That said, while I love Pastor Sweatt, there are things that he did in that message that are going to drive people away from “mainstream” fundamentalism because they highlight some of the very serious problems that exist within hyper-fundamentalism. I am not a pastor, but I have spoken enough to know that sometimes you say things that you had no intention to say. Some of these things may have been inadvertent, but some things I have heard him say before.

There is a fine line between supporting a man that God has raised up to serve a generation, and falling into ungodly, man-centered hero worship. We should never be blind followers on one hand or completely dismissive critics on the other. But please, promoting the likes of Jack Hyles and Bob Gray because they were soul winners is inexcusable. These men did not just have small foibles; they were blights on the body of Christ. We have got to distance ourselves (and rebuke if necessary) the idea that soul winning covers a multitude of sins.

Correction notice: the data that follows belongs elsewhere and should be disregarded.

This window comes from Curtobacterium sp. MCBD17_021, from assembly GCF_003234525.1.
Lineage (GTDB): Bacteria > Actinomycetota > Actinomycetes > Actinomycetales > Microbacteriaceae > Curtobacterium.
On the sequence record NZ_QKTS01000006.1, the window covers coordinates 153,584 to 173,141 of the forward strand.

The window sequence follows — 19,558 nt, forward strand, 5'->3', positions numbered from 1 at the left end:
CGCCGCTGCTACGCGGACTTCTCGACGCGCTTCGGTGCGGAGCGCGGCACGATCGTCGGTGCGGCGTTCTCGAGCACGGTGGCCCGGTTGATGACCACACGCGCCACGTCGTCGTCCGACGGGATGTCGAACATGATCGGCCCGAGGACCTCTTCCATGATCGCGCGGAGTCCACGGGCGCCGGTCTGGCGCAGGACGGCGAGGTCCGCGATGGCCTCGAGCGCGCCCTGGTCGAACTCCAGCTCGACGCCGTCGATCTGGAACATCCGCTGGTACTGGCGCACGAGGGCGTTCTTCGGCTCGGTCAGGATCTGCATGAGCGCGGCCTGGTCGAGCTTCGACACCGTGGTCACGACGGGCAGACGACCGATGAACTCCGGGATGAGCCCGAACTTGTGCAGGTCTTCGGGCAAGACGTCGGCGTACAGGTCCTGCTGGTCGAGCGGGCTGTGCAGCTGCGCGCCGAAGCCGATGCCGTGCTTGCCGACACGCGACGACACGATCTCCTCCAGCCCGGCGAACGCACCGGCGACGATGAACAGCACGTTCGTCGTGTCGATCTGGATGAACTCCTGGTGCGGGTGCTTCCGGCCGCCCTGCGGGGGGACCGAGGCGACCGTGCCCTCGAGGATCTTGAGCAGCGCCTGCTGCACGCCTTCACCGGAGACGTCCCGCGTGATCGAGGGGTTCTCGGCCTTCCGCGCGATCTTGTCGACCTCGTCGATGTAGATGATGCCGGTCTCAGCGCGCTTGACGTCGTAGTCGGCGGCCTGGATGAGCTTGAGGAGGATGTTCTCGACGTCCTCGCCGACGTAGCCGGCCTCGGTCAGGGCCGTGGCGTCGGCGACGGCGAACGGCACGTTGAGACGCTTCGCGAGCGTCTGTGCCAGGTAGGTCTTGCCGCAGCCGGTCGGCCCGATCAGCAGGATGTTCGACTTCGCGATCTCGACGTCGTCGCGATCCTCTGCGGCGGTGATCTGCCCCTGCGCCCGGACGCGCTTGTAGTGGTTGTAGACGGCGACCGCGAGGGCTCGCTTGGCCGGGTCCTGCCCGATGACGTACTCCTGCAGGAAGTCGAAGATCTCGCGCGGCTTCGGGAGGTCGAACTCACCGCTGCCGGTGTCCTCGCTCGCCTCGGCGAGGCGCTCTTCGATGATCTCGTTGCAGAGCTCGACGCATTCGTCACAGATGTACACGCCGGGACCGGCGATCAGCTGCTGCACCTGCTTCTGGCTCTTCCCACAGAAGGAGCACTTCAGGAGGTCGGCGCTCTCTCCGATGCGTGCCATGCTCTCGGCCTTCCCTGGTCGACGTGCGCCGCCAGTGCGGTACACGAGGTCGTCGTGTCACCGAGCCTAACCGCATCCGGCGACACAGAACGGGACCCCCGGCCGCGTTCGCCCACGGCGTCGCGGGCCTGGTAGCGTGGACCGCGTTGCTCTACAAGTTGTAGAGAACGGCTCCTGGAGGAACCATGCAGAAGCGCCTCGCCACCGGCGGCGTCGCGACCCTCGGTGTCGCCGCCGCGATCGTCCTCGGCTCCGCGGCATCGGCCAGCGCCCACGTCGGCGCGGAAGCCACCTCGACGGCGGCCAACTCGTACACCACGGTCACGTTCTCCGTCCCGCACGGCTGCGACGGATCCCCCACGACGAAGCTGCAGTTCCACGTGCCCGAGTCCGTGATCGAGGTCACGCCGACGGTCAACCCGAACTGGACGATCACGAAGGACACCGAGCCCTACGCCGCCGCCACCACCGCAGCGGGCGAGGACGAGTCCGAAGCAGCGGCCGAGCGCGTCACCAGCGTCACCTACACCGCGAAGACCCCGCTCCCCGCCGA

Second, and I know this one has been beaten to death, but Calvinism is not our enemy. I am Calvinistic (probably 4 to 4.5 points) but I don’t think Calvinism should be stressed in the teaching ministry of a church. It can easily get unbalanced. Preach the sovereignty passages and the man’s responsibility passages in their Biblical proportion and according to each passage’s emphasis. Don’t try to solve the theological tension by pulling up either one of the stakes. If you have recently been convinced of the doctrines of grace, don’t go around making an irritating fool of yourself or getting all offended if your church is not as Calvinistic as you would like. It is not always easy to co-exist but it can be done with humility and appropriate deference. This plea, however, works both ways. We need non-Calvinistic pastors to realize that the problem with the Pipers and Mahaneys of the conservative evangelical world is NOT their Calvinism. If your people are reading Piper or MacArthur or Mahaney, don’t stress out over it. Most likely they are growing in the Lord. This is a good thing but it can also be a dangerous thing, and that leads me to my last point.